Living with dementia – a practical guide to your home environment

By Marion Foreman. Published 2020-03-15
BOLD-Wellbeing
From the 16th-22nd of March it is Brain Awareness Week:

If you have been diagnosed with dementia or you are caring for someone who has dementia, there are some simple things that you can do to make your home safe, efficient and enjoyable.

Lighting

Ensuring that your house is well lit will lessen your chances of tripping or bumping into furniture.  Unlit rooms and shadowy corners can be hazardous especially if you occasionally get confused. 

It could be worth considering buying an improved reading light (there are many advertised), and wherever possible make the most of natural light (sit near windows, keep curtains pulled back.)

Flooring

Plain matt flooring is easiest – giving rise to fewer trip hazards and no shiny illusions.  Its worth avoiding flooring that can cause confusion – both shiny and very large patterns can be difficult if you are a bit muddled at times.   

It’s especially important to keep all cables tucked away, there are many types of clips and ties available

Consider marking the edge of stairs with tape or paint if they are wooden and if carpeted, ensure that the carpet isn’t lose and is well tacked down.  The same goes for mats, if they are slippy or trip hazards, best to remove them.

Furniture

Use contrasting colours so that they don’t blend in too easily and become difficult to see

Remove pictures from the walls if they cause confusion, likewise mirrors can be disorientating and strange if you catch sight of yourself.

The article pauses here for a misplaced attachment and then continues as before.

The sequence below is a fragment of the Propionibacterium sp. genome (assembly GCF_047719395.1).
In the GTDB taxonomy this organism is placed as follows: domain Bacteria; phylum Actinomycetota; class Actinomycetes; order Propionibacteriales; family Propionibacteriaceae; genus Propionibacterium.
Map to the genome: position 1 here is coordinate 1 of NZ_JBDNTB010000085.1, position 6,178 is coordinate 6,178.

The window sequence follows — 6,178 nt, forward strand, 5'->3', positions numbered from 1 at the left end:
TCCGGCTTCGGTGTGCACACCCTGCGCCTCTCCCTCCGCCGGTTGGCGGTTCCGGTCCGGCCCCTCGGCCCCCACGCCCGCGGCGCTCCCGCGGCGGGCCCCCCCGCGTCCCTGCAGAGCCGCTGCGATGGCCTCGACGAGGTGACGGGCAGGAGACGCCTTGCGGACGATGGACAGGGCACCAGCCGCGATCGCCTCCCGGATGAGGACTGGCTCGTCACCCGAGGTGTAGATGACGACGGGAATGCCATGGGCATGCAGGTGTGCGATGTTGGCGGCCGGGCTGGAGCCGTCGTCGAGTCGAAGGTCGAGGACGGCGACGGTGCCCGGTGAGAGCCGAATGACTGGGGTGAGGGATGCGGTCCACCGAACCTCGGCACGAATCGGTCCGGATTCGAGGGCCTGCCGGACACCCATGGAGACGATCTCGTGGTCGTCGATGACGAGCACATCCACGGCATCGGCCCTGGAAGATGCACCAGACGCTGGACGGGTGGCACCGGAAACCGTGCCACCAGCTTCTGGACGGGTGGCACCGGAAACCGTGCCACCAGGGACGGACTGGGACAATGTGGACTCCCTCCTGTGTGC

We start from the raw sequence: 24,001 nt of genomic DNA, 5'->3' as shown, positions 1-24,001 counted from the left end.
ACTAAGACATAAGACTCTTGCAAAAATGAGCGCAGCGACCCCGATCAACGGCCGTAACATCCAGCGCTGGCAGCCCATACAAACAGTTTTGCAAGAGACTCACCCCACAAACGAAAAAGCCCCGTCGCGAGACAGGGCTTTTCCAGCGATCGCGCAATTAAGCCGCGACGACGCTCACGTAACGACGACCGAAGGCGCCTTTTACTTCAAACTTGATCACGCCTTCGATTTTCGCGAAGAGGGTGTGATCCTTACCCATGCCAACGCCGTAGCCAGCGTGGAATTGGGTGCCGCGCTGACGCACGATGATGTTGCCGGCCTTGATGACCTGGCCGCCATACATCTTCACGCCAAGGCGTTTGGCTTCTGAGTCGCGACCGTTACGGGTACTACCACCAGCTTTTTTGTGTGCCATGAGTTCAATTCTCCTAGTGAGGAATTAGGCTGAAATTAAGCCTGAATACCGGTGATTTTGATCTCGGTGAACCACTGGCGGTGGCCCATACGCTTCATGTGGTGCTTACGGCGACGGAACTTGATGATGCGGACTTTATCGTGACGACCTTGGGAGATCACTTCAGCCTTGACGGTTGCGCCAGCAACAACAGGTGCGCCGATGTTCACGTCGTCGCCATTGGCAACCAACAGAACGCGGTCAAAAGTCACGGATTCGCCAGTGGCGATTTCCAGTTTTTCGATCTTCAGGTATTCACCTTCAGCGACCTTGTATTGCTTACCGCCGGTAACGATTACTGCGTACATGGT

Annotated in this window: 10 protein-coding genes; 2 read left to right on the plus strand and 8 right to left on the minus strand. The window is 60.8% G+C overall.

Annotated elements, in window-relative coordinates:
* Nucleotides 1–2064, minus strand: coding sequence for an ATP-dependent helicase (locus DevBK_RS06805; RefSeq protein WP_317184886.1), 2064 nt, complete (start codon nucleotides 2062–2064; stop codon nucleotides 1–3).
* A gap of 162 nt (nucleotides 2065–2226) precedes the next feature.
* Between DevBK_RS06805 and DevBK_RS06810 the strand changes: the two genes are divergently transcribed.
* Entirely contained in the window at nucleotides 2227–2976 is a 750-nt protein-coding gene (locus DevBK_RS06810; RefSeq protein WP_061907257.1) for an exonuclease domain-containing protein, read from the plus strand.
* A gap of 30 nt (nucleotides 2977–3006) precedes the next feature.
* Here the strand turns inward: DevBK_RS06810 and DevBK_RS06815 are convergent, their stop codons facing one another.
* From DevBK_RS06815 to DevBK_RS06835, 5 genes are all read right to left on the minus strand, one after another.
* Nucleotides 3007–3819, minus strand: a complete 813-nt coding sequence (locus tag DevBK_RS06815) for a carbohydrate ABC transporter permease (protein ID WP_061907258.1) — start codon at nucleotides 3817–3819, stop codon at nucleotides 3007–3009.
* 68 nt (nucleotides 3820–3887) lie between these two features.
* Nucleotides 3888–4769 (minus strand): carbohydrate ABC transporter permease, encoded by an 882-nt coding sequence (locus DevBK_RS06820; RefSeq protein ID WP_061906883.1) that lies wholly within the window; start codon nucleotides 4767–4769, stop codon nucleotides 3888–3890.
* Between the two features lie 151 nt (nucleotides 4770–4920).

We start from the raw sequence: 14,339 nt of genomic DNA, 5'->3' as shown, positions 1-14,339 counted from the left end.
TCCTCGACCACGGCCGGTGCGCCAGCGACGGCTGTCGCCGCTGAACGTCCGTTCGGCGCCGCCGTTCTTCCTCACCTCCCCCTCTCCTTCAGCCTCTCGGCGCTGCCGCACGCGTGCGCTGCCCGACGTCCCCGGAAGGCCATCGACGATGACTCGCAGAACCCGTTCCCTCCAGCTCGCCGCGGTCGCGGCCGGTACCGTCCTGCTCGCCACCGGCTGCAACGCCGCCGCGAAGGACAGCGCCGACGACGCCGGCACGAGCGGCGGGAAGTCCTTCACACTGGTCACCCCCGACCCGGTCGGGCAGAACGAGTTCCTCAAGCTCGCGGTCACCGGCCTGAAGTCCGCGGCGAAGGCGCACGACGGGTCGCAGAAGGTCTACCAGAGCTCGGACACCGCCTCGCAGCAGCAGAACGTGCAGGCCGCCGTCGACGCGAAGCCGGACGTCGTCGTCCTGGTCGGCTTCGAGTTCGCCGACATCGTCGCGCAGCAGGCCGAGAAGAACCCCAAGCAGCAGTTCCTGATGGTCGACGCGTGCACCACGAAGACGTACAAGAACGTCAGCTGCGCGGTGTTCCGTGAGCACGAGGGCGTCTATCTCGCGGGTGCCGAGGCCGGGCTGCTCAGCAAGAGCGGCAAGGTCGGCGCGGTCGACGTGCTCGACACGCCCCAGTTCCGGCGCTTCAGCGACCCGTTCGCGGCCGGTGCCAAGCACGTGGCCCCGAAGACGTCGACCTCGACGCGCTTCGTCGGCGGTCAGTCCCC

Be wary of strong patterns on soft furnishings– they can easily confuse.

Know where things are

Label the outside of cupboards, wardrobes and drawers so that you know what is inside.  If there is an order to the cupboards then finding the contents will be much easier (and much less annoying)

Don’t hide things away – you will be less likely to forget them if you can see them.  But on the other hand – too many things left out, for example on the work surface, will cause confusion.  Try to work out what works well for you.

Keep things (such as keys) in a designated place and always return them to that place.  Searching for things can be very stressful and irritating, finding ways to avoid that situation can help.

Eating and drinking

Prompt yourself to eat – you could try a pinned note saying when mealtimes are.  You might want to set an alarm on your phone. 

You may find it helpful to make notes of things you like to eat and suggested combinations

Using the loo

Label the room on the door – making it easier to find

Prompt yourself to go to the loo at regular intervals (such as every two hours)

Remove the lock from the loo door – just in case anything happens, and you need help

Reduce the clutter

This helps to avoid confusion and makes it easier for you to find what you want.  It doesn’t mean losing all your prized possessions but it will be easier if there is an order to where they are stored